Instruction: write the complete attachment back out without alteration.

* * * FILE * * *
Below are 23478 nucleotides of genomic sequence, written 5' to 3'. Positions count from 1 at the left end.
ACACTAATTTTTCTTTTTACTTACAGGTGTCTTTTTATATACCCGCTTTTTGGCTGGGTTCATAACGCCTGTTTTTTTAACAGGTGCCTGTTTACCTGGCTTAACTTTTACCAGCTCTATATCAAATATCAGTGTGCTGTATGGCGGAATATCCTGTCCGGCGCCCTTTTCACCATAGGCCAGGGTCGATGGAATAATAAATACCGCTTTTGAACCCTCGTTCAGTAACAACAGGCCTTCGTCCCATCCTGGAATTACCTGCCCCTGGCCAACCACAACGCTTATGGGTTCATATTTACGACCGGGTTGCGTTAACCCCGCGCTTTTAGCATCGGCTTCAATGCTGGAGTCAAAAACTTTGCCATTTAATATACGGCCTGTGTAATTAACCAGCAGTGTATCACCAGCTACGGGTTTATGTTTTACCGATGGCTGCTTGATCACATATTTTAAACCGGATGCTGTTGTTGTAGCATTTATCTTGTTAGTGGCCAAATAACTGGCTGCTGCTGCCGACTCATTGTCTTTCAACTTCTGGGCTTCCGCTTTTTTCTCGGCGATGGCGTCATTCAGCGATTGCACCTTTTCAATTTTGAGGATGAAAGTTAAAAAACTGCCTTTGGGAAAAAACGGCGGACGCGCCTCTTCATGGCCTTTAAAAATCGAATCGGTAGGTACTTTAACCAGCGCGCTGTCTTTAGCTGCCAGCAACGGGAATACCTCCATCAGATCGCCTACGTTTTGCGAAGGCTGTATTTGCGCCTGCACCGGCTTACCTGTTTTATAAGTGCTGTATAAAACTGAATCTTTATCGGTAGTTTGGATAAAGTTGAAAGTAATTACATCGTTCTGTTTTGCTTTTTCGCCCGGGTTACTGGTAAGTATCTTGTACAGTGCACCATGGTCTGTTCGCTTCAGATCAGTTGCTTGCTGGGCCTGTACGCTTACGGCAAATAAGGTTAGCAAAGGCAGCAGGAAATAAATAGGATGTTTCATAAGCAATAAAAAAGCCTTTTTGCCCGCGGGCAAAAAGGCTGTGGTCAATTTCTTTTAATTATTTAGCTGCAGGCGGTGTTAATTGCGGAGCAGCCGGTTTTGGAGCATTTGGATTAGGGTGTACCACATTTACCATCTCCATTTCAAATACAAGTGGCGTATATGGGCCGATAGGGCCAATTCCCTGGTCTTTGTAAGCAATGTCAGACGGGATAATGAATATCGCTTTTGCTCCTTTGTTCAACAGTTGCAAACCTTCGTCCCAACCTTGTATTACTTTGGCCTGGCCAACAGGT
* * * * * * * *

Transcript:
Below are 23478 nucleotides of genomic sequence, written 5' to 3'. Positions count from 1 at the left end.
ACACTAATTTTTCTTTTTACTTACAGGTGTCTTTTTATATACCCGCTTTTTGGCTGGGTTCATAACGCCTGTTTTTTTAACAGGTGCCTGTTTACCTGGCTTAACTTTTACCAGCTCTATATCAAATATCAGTGTGCTGTATGGCGGAATATCCTGTCCGGCGCCCTTTTCACCATAGGCCAGGGTCGATGGAATAATAAATACCGCTTTTGAACCCTCGTTCAGTAACAACAGGCCTTCGTCCCATCCTGGAATTACCTGCCCCTGGCCAACCACAACGCTTATGGGTTCATATTTACGACCGGGTTGCGTTAACCCCGCGCTTTTAGCATCGGCTTCAATGCTGGAGTCAAAAACTTTGCCATTTAATATACGGCCTGTGTAATTAACCAGCAGTGTATCACCAGCTACGGGTTTATGTTTTACCGATGGCTGCTTGATCACATATTTTAAACCGGATGCTGTTGTTGTAGCATTTATCTTGTTAGTGGCCAAATAACTGGCTGCTGCTGCCGACTCATTGTCTTTCAACTTCTGGGCTTCCGCTTTTTTCTCGGCGATGGCGTCATTCAGCGATTGCACCTTTTCAATTTTGAGGATGAAAGTTAAAAAACTGCCTTTGGGAAAAAACGGCGGACGCGCCTCTTCATGGCCTTTAAAAATCGAATCGGTAGGTACTTTAACCAGCGCGCTGTCTTTAGCTGCCAGCAACGGGAATACCTCCATCAGATCGCCTACGTTTTGCGAAGGCTGTATTTGCGCCTGCACCGGCTTACCTGTTTTATAAGTGCTGTATAAAACTGAATCTTTATCGGTAGTTTGGATAAAGTTGAAAGTAATTACATCGTTCTGTTTTGCTTTTTCGCCCGGGTTACTGGTAAGTATCTTGTACAGTGCACCATGGTCTGTTCGCTTCAGATCAGTTGCTTGCTGGGCCTGTACGCTTACGGCAAATAAGGTTAGCAAAGGCAGCAGGAAATAAATAGGATGTTTCATAAGCAATAAAAAAGCCTTTTTGCCCGCGGGCAAAAAGGCTGTGGTCAATTTCTTTTAATTATTTAGCTGCAGGCGGTGTTAATTGCGGAGCAGCCGGTTTTGGAGCATTTGGATTAGGGTGTACCACATTTACCATCTCCATTTCAAATACAAGTGGCGTATATGGGCCGATAGGGCCAATTCCCTGGTCTTTGTAAGCAATGTCAGACGGGATAATGAATATCGCTTTTGCTCCTTTGTTCAACAGTTGCAAACCTTCGTCCCAACCTTGTATTACTTTGGCCTGGCCAACAGGT